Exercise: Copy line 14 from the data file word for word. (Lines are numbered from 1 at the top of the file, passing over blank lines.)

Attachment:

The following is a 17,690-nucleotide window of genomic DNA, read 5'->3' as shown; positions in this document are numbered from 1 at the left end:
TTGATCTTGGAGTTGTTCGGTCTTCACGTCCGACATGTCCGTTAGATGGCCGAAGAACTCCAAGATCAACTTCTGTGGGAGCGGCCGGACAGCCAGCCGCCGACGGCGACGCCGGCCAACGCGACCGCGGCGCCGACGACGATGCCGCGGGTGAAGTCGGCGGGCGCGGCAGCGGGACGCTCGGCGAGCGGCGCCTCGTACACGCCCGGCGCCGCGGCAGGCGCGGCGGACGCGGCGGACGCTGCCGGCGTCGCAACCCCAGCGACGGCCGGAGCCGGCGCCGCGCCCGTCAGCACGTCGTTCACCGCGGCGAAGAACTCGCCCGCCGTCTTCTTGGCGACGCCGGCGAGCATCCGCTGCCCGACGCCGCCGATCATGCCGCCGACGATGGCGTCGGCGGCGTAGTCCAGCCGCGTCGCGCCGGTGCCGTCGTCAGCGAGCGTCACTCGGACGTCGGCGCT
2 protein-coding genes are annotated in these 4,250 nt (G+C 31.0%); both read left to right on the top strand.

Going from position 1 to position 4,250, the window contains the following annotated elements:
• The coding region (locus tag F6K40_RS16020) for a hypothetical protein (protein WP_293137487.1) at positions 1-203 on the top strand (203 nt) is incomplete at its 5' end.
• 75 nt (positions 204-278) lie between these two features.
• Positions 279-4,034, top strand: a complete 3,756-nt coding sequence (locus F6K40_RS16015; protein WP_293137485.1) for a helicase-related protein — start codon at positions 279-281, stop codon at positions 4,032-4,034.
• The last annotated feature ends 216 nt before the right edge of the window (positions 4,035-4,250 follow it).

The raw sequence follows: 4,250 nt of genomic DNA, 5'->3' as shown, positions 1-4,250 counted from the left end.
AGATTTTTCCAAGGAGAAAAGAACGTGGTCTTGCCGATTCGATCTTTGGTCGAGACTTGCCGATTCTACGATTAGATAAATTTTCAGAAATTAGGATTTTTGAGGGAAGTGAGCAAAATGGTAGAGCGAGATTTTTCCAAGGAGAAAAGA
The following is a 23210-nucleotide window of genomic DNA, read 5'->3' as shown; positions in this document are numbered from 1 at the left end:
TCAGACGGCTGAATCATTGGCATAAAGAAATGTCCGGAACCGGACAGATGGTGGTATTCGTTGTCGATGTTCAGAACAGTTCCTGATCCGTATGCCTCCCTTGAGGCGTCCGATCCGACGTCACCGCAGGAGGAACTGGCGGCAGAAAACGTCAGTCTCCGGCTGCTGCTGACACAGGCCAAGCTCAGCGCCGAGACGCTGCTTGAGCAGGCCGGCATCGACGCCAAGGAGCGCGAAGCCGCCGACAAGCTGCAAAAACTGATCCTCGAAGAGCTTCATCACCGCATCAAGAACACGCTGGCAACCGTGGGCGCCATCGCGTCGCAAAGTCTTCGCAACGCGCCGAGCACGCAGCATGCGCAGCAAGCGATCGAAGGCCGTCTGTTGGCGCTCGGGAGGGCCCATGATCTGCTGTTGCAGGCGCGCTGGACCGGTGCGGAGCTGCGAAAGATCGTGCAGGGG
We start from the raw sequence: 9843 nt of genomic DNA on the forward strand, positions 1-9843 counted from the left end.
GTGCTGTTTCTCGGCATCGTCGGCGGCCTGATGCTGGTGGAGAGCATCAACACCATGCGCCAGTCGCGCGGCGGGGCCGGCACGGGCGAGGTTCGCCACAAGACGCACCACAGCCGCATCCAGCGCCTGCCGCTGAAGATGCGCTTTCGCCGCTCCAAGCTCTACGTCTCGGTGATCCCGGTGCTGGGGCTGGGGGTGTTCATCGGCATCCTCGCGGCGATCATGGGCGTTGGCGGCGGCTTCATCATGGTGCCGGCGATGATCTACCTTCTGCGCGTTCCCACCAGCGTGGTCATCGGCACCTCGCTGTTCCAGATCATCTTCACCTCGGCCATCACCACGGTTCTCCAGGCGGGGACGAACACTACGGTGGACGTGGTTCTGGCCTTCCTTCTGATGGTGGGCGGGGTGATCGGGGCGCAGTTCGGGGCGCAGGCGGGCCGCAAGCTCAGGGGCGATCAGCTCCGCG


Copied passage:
GTGCTGTTTCTCGGCATCGTCGGCGGCCTGATGCTGGTGGAGAGCATCAACACCATGCGCCAGTCGCGCGGCGGGGCCGGCACGGGCGAGGTTCGCCACAAGACGCACCACAGCCGCATCCAGCGCCTGCCGCTGAAGATGCGCTTTCGCCGCTCCAAGCTCTACGTCTCGGTGATCCCGGTGCTGGGGCTGGGGGTGTTCATCGGCATCCTCGCGGCGATCATGGGCGTTGGCGGCGGCTTCATCATGGTGCCGGCGATGATCTACCTTCTGCGCGTTCCCACCAGCGTGGTCATCGGCACCTCGCTGTTCCAGATCATCTTCACCTCGGCCATCACCACGGTTCTCCAGGCGGGGACGAACACTACGGTGGACGTGGTTCTGGCCTTCCTTCTGATGGTGGGCGGGGTGATCGGGGCGCAGTTCGGGGCGCAGGCGGGCCGCAAGCTCAGGGGCGATCAGCTCCGCG